Kevin Gale, CIT, RRFS
Manager of Leisure Facilities, Town of Bradford West Gwillimbury

Share some of your most memorable career-related experiences.

I have had the sincere pleasure of working for a number of diverse municipalities over the years, and that has provided me with some pretty amazing memories. Living in the arctic certainly had its challenges, but also some tremendously rewarding experiences. I recall shortly after I arrived in Iqaluit how thrilling it was to be involved with the Grand Re-Opening of the Arctic Winter Games Arena. This facility had not operated as an ice arena for almost 8 years as the floor sank within its second year after construction. It took a joint effort from three levels of government to come up with the funding to do the necessary repairs. When this facility re-opened as an arena again, the community was buzzing with excitement and it was something very special.

After a brief time back in southern Ontario, I took the position of Assistant Director of Community Services with the Municipality of Wawa. Famous for the giant goose, it’s the town so nice they named it twice. This small town in northern Ontario is surrounded by beauty and has an incredible sense of community engagement. One of the most memorable times was being involved with the Pan Am Games Torch Relay, as we were one of the very first Celebration Communities along the Torch route. Having a small town be part of such a large scale event and seeing just how much community pride everyone up there has was truly inspiring.

A more recent memory was when I first started with the Town of Bradford West Gwillimbury as the Manager of Leisure Facilities. Within about the first month of being in the position, we had a lightning strike at the BWG Leisure Centre that took down approximately 80% of our building automation system. It was not exactly the start I had been hoping for, but there’s a great team here in Bradford and we worked hard to keep everything operational. Over the next several months, we worked diligently to get the building automation system fully repaired and restored. It was a challenging but educational experience to say the least.

What would you describe as some of the most significant workplace and/or industry challenges you have faced over the past five years?

We encounter challenges in our industry on a regular basis; from operational challenges, to staff challenges, to patron complaints, to budget challenges, etc. I suppose for me personally, one of the biggest challenges I have faced is having to get accustomed to the different culture within each municipality where I have worked. It often amazes me just how different it can be from one to the next, even within the same industry.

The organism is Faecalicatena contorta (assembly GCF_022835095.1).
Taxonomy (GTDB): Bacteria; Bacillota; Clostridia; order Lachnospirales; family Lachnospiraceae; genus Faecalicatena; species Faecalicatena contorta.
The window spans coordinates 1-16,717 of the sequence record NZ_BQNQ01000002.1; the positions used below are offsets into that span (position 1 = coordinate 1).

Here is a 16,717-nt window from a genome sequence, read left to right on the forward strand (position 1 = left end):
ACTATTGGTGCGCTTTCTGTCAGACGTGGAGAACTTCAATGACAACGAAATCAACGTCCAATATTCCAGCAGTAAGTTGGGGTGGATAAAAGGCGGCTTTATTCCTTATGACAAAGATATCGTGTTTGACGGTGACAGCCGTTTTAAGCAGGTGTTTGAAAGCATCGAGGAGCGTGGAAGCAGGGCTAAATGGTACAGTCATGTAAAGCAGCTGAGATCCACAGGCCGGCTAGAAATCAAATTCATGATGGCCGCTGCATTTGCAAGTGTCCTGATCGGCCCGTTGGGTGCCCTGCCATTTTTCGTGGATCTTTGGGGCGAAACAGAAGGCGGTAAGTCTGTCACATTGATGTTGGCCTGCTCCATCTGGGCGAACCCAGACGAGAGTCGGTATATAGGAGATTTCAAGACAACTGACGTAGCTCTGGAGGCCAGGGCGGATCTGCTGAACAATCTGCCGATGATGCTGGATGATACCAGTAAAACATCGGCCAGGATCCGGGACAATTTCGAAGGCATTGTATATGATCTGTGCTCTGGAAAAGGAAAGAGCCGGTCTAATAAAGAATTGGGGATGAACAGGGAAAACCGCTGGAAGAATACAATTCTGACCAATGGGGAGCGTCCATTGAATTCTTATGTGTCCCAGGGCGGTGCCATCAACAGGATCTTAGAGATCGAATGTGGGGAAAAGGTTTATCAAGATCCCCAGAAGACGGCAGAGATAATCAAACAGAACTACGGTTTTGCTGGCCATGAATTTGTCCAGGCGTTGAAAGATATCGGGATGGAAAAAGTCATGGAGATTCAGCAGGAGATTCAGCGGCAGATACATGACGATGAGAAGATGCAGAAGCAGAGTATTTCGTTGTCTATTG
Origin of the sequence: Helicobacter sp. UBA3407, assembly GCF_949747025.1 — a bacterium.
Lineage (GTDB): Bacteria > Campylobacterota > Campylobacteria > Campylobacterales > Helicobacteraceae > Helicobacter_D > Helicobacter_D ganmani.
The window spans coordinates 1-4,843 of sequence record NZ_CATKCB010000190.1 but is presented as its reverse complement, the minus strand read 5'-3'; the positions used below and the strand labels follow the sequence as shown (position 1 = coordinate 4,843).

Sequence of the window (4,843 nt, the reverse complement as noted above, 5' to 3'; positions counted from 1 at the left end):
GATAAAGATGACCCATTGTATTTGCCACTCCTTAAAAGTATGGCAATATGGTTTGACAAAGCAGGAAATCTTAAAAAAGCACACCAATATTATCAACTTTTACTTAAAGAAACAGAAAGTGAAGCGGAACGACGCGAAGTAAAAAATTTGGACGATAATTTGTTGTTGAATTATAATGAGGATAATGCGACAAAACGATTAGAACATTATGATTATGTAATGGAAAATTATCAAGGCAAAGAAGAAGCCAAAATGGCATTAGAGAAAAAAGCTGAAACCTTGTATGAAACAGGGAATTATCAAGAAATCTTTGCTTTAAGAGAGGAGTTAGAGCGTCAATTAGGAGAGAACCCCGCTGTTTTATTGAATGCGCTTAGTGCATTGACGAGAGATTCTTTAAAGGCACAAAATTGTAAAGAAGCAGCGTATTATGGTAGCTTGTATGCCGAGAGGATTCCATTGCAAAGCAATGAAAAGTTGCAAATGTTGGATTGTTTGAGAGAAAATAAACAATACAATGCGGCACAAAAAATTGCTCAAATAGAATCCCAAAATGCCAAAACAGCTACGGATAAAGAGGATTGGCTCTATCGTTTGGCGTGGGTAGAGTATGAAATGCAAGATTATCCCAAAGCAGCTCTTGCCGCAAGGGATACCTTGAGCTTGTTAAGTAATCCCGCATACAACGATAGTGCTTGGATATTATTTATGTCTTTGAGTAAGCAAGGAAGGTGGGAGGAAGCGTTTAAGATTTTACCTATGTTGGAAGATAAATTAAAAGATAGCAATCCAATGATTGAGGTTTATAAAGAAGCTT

Another challenge I find is with the constantly changing legislation and industry guidelines. Not so much with keeping up with it – which can also be difficult at times – but more with finding the necessary resources to implement required changes, when operational budgets are already so tight. Sometimes, being required to adopt new standards comes with significant costs to renovate facilities or purchase new equipment and this can reduce your flexibility in other areas of your operation. It is often a rather delicate balancing act for managers.

How has your involvement with the ORFA affected your career?

The ORFA has been instrumental to my career; from the knowledge learned through taking their professional development courses, to finding new career opportunities on the ORFA website, to offering articles on industry best practices, to the professional networking opportunities that it creates. I would not be where I am in my career today without the ORFA. Even being able to call on people like Terry Piche, Graham Nesbitt or Tony Panetta to get their advice or opinion on a particular issue has proven valuable over the years.

List any best practices or tips that you have learned.

  1. You do not need to invent the wheel. If you are faced with a challenging situation, chances are that someone else in the industry has faced a very similar situation along the way. Reach out to your network because we are all in this industry together.
  2. CYA – We live in a litigious society and our industry is regulated by a variety of agencies and governing bodies. Be up to date on current legislation and document, document, document. It can be time consuming but may save your career.
  3. Health and Safety is critical and should not be overlooked or taken for granted. Due diligence means not only ensuring that you are competent, but that you are taking steps to ensure that your staff are competent as well. Ignorance is no excuse and complacency is the enemy. Always keep health and safety as a top priority.

Final thoughts.

Being in facility management/ facility operations, we are often behind the scenes. We have so many routine checks, inspections, maintenance tasks, function set-ups, etc. that we must make a concerted effort to remember the direct impact we have on the patrons who use and enjoy our facility. Take pride in what you do and work diligently to facilitate a positive experience to the residents and visitors who come to your community and into your facilities.

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